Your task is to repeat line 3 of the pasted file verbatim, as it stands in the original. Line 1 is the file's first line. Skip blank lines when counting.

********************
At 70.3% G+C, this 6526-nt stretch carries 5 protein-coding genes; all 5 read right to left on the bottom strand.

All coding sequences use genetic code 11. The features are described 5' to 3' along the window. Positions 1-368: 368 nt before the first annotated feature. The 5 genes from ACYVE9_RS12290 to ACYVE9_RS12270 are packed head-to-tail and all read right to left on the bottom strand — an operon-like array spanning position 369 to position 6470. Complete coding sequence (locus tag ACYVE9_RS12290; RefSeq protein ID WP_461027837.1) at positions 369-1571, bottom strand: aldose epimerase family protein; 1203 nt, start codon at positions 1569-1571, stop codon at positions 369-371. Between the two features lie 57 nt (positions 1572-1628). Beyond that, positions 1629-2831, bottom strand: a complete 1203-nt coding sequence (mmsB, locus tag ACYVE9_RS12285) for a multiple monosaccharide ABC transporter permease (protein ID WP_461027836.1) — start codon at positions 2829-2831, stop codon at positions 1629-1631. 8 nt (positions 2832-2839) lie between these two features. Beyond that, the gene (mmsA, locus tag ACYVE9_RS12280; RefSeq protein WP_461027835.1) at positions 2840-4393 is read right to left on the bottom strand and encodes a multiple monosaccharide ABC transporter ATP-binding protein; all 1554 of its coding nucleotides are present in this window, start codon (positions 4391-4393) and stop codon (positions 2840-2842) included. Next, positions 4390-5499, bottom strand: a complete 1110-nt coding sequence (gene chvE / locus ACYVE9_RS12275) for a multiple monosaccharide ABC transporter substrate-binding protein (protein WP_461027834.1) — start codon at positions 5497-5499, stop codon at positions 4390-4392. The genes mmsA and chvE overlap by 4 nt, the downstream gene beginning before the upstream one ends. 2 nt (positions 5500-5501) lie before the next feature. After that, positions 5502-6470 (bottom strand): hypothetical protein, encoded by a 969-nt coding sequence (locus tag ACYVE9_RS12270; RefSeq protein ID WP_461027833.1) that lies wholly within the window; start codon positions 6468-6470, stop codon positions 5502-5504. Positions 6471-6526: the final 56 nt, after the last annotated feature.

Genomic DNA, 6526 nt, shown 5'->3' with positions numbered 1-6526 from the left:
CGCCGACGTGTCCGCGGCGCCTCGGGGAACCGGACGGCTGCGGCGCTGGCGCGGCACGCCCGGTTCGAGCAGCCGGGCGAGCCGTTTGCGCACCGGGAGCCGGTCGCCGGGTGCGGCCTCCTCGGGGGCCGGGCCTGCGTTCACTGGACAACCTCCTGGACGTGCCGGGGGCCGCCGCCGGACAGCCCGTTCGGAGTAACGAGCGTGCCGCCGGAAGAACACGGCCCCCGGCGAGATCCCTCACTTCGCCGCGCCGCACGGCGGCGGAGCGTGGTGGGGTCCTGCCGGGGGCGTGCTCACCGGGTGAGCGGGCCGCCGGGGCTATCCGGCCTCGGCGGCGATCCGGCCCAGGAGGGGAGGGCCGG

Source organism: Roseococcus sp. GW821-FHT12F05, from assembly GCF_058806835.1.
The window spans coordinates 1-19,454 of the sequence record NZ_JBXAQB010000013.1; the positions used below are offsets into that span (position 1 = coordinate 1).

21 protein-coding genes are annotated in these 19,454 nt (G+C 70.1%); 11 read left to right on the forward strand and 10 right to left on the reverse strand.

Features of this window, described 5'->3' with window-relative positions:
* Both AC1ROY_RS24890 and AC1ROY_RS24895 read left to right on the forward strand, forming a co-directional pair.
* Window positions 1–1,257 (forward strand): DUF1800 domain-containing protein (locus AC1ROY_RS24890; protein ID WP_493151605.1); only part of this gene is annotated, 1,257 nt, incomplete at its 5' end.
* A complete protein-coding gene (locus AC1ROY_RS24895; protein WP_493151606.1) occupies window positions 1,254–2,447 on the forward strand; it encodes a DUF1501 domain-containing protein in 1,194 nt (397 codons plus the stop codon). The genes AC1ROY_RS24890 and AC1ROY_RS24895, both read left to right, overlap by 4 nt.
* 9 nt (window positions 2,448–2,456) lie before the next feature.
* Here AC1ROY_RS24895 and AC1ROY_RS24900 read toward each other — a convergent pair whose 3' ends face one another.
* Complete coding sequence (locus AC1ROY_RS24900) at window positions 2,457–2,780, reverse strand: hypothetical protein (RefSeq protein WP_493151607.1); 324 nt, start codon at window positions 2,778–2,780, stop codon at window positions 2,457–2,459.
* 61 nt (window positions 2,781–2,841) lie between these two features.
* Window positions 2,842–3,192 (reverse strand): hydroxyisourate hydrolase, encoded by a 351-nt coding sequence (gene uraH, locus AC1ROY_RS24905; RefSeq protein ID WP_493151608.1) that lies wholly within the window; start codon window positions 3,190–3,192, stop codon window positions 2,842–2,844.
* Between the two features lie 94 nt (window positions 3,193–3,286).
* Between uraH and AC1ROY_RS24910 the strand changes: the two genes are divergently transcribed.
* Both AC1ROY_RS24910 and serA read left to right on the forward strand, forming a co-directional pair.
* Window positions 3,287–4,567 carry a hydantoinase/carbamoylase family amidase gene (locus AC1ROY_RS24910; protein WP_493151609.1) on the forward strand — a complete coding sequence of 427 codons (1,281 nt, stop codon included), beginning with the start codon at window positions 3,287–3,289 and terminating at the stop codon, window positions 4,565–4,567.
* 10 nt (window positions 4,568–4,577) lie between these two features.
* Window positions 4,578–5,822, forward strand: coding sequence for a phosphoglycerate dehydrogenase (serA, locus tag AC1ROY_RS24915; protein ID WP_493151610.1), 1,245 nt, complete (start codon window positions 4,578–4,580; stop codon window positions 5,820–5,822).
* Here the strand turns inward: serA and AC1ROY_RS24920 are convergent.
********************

Genomic DNA, 6526 nt, shown 5'->3' with positions numbered 1-6526 from the left: